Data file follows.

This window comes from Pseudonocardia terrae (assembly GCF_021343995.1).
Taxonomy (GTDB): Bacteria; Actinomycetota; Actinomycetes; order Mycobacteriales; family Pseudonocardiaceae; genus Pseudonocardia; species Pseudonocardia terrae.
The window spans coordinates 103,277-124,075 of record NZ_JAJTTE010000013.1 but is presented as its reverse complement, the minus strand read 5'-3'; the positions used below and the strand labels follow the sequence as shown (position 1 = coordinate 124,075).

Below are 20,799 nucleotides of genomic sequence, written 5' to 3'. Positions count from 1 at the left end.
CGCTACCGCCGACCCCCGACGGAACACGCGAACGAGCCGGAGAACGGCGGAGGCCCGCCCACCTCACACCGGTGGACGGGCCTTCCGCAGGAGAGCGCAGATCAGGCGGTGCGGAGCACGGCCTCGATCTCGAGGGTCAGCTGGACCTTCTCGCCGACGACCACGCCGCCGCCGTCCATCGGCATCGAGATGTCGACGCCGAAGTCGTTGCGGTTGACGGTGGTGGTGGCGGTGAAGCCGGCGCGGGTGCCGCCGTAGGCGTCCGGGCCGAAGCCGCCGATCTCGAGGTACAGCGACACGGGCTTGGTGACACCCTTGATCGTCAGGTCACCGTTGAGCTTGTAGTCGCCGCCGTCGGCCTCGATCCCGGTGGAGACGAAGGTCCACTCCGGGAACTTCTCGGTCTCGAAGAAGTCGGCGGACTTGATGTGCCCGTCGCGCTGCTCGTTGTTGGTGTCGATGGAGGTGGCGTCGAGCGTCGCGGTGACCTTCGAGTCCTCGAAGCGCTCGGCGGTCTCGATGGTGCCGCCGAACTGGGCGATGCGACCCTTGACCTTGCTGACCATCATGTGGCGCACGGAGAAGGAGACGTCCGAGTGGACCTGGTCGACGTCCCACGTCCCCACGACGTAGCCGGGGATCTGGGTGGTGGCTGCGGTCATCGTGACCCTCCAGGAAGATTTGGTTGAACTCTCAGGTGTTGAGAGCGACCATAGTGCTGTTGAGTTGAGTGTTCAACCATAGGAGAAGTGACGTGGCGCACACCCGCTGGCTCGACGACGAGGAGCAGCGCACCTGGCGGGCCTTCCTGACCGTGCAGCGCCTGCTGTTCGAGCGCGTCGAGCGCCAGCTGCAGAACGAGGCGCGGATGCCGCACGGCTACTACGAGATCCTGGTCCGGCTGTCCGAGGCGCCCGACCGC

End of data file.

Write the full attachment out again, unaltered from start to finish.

This window comes from Pseudonocardia terrae (assembly GCF_021343995.1).
Taxonomy (GTDB): Bacteria; Actinomycetota; Actinomycetes; order Mycobacteriales; family Pseudonocardiaceae; genus Pseudonocardia; species Pseudonocardia terrae.
The window spans coordinates 103,277-124,075 of record NZ_JAJTTE010000013.1 but is presented as its reverse complement, the minus strand read 5'-3'; the positions used below and the strand labels follow the sequence as shown (position 1 = coordinate 124,075).

Below are 20,799 nucleotides of genomic sequence, written 5' to 3'. Positions count from 1 at the left end.
CGCTACCGCCGACCCCCGACGGAACACGCGAACGAGCCGGAGAACGGCGGAGGCCCGCCCACCTCACACCGGTGGACGGGCCTTCCGCAGGAGAGCGCAGATCAGGCGGTGCGGAGCACGGCCTCGATCTCGAGGGTCAGCTGGACCTTCTCGCCGACGACCACGCCGCCGCCGTCCATCGGCATCGAGATGTCGACGCCGAAGTCGTTGCGGTTGACGGTGGTGGTGGCGGTGAAGCCGGCGCGGGTGCCGCCGTAGGCGTCCGGGCCGAAGCCGCCGATCTCGAGGTACAGCGACACGGGCTTGGTGACACCCTTGATCGTCAGGTCACCGTTGAGCTTGTAGTCGCCGCCGTCGGCCTCGATCCCGGTGGAGACGAAGGTCCACTCCGGGAACTTCTCGGTCTCGAAGAAGTCGGCGGACTTGATGTGCCCGTCGCGCTGCTCGTTGTTGGTGTCGATGGAGGTGGCGTCGAGCGTCGCGGTGACCTTCGAGTCCTCGAAGCGCTCGGCGGTCTCGATGGTGCCGCCGAACTGGGCGATGCGACCCTTGACCTTGCTGACCATCATGTGGCGCACGGAGAAGGAGACGTCCGAGTGGACCTGGTCGACGTCCCACGTCCCCACGACGTAGCCGGGGATCTGGGTGGTGGCTGCGGTCATCGTGACCCTCCAGGAAGATTTGGTTGAACTCTCAGGTGTTGAGAGCGACCATAGTGCTGTTGAGTTGAGTGTTCAACCATAGGAGAAGTGACGTGGCGCACACCCGCTGGCTCGACGACGAGGAGCAGCGCACCTGGCGGGCCTTCCTGACCGTGCAGCGCCTGCTGTTCGAGCGCGTCGAGCGCCAGCTGCAGAACGAGGCGCGGATGCCGCACGGCTACTACGAGATCCTGGTCCGGCTGTCCGAGGCGCCCGACCGC